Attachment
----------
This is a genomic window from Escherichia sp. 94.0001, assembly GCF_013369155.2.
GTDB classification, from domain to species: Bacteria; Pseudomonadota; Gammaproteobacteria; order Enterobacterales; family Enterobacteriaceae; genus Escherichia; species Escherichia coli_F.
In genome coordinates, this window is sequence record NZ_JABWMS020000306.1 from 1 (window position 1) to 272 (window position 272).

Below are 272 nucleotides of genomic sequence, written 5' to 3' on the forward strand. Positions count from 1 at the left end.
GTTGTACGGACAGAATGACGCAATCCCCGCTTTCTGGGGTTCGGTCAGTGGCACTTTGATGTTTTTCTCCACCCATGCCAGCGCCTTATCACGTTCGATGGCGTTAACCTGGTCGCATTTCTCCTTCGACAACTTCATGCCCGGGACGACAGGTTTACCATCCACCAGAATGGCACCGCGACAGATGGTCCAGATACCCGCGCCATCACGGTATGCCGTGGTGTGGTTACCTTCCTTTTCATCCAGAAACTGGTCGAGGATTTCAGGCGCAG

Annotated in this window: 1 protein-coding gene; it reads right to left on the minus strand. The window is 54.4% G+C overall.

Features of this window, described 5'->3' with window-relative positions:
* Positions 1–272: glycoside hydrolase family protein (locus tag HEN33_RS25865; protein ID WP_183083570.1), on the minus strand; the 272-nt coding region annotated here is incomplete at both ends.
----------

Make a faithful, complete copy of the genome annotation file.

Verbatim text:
This is a genomic window from Escherichia sp. 94.0001, assembly GCF_013369155.2.
GTDB classification, from domain to species: Bacteria; Pseudomonadota; Gammaproteobacteria; order Enterobacterales; family Enterobacteriaceae; genus Escherichia; species Escherichia coli_F.
In genome coordinates, this window is sequence record NZ_JABWMS020000306.1 from 1 (window position 1) to 272 (window position 272).

Below are 272 nucleotides of genomic sequence, written 5' to 3' on the forward strand. Positions count from 1 at the left end.
GTTGTACGGACAGAATGACGCAATCCCCGCTTTCTGGGGTTCGGTCAGTGGCACTTTGATGTTTTTCTCCACCCATGCCAGCGCCTTATCACGTTCGATGGCGTTAACCTGGTCGCATTTCTCCTTCGACAACTTCATGCCCGGGACGACAGGTTTACCATCCACCAGAATGGCACCGCGACAGATGGTCCAGATACCCGCGCCATCACGGTATGCCGTGGTGTGGTTACCTTCCTTTTCATCCAGAAACTGGTCGAGGATTTCAGGCGCAG

Annotated in this window: 1 protein-coding gene; it reads right to left on the minus strand. The window is 54.4% G+C overall.

Features of this window, described 5'->3' with window-relative positions:
* Positions 1–272: glycoside hydrolase family protein (locus tag HEN33_RS25865; protein ID WP_183083570.1), on the minus strand; the 272-nt coding region annotated here is incomplete at both ends.